1 December 2014 - Large cuts to the Afghanistan aid budget in the wake of troop withdrawals could wreck the huge improvements made in the last decade and threaten a new generation of Afghans to a life of poverty, a meeting of over 200 Afghan and international experts will warn on Wednesday 3 December.
As the UK Prime Minister prepares to hold the London Conference on Afghanistan with the new Afghan president, Ashraf Ghani, a group of international charities, development and human rights organisations are meeting to discuss the future of the country.
On Wednesday the Ayenda Conference (meaning ‘future’ in Dari) is being hosted by BAAG, the British & Irish Agencies Afghanistan Group, of which Christian Aid is member, and will bring together Afghan and international development and aid professionals to discuss the key recommendations to the Afghan and international governments. BAAG’s Director Jawad Nader said:
“Afghanistan has made huge strides forward since 2001. Although there is still much to be done, there have been massive improvements in health, education and infrastructure. Life expectancy is up, girls are going to school and for the first time many people have a clinic in their village.
“But we’re worried that if the international community turns its back on Afghanistan as the foreign troops leave, then this progress could stall or even go backwards. We’re urging David Cameron and other world leaders meeting on the 4th December in London to keep up vital aid and development programmes which are bringing real change to Afghanistan. Without this help, the lives of millions of Afghans could be blighted by even worse poverty and suffering.”
The Ayenda Conference will gather ideas on the future of Afghanistan from hundreds of experts, which will be presented to Prime Minister David Cameron and President Ashraf Ghani at the main London Afghanistan Conference on Thursday. They will look at aid, providing health and education services, and improving women’s rights.
Mr Nader said it was vital that the voice of charities and NGOs – almost all of them run or staffed by Afghans – was heard by the leaders. He said:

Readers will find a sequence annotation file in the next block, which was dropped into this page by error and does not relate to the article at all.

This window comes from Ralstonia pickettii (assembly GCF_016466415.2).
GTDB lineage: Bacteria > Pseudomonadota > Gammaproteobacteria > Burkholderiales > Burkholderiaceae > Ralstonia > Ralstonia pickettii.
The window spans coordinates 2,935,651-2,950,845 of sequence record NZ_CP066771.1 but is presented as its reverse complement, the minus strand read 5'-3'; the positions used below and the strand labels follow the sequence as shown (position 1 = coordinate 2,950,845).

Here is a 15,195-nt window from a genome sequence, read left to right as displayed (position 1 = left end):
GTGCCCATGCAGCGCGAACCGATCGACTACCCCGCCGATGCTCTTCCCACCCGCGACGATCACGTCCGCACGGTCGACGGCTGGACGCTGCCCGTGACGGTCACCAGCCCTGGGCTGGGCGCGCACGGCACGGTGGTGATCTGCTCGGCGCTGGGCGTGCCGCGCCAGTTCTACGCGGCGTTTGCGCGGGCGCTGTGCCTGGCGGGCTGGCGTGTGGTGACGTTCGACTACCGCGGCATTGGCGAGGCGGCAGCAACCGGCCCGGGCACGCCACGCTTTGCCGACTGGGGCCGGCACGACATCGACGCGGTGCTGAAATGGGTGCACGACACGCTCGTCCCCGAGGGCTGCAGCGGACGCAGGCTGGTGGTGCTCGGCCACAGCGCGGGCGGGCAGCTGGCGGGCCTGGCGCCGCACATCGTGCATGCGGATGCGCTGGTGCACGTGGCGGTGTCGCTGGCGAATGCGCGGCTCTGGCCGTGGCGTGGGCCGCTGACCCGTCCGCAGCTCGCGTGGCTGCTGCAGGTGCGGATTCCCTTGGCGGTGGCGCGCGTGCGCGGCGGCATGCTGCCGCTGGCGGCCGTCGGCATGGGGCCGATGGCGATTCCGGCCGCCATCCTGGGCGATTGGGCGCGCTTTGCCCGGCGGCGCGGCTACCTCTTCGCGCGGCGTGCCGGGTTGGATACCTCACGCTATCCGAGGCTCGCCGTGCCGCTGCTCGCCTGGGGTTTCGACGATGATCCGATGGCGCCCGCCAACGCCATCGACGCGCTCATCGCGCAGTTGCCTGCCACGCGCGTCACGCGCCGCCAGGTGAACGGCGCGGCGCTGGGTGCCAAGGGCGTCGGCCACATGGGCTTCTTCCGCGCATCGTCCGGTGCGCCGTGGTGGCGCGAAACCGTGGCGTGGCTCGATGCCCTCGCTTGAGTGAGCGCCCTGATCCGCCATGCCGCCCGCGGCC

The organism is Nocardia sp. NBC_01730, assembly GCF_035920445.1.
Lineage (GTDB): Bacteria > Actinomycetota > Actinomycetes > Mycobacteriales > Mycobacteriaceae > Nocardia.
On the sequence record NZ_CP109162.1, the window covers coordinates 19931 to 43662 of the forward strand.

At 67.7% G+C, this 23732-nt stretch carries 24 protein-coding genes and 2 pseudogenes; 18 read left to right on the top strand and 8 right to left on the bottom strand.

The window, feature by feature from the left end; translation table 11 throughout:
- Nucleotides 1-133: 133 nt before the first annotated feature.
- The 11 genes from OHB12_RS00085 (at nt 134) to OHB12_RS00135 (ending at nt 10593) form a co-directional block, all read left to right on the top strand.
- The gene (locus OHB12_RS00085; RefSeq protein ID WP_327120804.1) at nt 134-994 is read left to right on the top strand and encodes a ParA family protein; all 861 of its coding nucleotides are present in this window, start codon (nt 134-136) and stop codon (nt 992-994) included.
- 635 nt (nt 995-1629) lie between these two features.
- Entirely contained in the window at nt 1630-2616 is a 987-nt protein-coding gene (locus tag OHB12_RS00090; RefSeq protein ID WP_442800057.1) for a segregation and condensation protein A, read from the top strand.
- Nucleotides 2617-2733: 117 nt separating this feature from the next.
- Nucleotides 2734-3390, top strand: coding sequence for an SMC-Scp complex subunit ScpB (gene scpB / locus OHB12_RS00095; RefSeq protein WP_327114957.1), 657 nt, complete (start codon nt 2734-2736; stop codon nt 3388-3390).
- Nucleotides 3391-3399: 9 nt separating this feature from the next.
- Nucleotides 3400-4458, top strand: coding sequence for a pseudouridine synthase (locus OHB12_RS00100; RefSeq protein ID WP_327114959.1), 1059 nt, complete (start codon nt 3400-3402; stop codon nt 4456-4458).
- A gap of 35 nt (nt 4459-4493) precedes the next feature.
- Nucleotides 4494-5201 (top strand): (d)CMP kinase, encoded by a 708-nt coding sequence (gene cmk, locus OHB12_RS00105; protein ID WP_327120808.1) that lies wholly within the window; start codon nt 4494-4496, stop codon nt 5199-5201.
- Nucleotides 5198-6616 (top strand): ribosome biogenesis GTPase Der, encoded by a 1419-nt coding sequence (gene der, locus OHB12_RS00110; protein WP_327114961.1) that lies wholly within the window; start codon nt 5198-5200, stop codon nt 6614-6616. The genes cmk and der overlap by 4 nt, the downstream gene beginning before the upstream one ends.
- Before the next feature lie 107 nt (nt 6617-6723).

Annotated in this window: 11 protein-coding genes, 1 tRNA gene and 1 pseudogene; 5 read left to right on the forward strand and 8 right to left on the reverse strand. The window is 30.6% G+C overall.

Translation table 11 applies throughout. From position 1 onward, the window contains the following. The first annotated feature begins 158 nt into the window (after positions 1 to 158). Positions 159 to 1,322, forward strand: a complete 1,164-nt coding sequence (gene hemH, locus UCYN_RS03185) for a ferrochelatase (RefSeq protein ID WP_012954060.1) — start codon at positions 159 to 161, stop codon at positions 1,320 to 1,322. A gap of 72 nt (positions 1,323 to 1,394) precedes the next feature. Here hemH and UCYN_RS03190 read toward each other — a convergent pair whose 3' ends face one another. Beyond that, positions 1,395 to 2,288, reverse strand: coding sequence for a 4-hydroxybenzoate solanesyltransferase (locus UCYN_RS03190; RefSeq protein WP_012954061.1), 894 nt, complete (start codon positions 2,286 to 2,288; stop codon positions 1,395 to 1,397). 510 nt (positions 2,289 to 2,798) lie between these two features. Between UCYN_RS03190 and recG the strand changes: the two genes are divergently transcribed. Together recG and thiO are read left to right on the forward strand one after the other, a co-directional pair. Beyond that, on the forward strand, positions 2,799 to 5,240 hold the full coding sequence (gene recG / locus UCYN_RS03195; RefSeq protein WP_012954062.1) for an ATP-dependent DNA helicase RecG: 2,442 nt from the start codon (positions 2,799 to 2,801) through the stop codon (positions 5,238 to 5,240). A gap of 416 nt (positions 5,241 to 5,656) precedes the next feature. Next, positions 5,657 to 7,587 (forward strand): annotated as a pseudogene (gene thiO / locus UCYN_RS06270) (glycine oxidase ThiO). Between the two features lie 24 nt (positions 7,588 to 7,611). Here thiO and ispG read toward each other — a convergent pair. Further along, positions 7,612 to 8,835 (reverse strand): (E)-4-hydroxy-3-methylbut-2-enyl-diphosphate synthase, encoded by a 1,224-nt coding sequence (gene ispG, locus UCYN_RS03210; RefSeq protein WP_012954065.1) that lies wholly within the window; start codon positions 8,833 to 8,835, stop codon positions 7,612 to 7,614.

“Many ordinary Afghans have done tireless work in charities and aid agencies and they know the realities of Afghanistan on the ground. They understand how to help their fellow Afghans. They know what works and what doesn’t. Their expertise must continue to inform policy making at a national level.”
When the Ayenda Conference has agreed its recommendations, a two person delegation will attend the main London Conference on Afghanistan to present their findings to David Cameron, Ashraf Ghani and the other world leaders present.
Ramani Leathard, Christian Aid head of Region, said: “Some of the local Afghan organisations which we support will be present at the conference to make their voices heard, especially on the issue of women’s rights.”
Sakhidad Naseri, of the Relief Organization for Rehabilitation of Afghanistan said: “We have achieved many things such as girls education, freedom of the media and other achievements with the help of the international community.
The CEO and new president of Afghanistan cane overcome the challenges ahead as long as they continue to campaign for the people of Aghanistan and give directions based on democratic values. They need to make space for people from different regions, young people and women in government making policy institutions.”
If you would like further information please on the Ayenda conference or to arrange an interview with one of the Afghan delegates, please contact Jo Rogers on email@example.com and 020 7523 2460. 24 hour press duty phone – 07850 242950
Notes to editors:
1. Christian Aid works in some of the world's poorest communities in around 50 countries at any one time. We act where there is great need, regardless of religion, helping people to live a full life, free from poverty. We provide urgent, practical and effective assistance in tackling the root causes of poverty as well as its effects.
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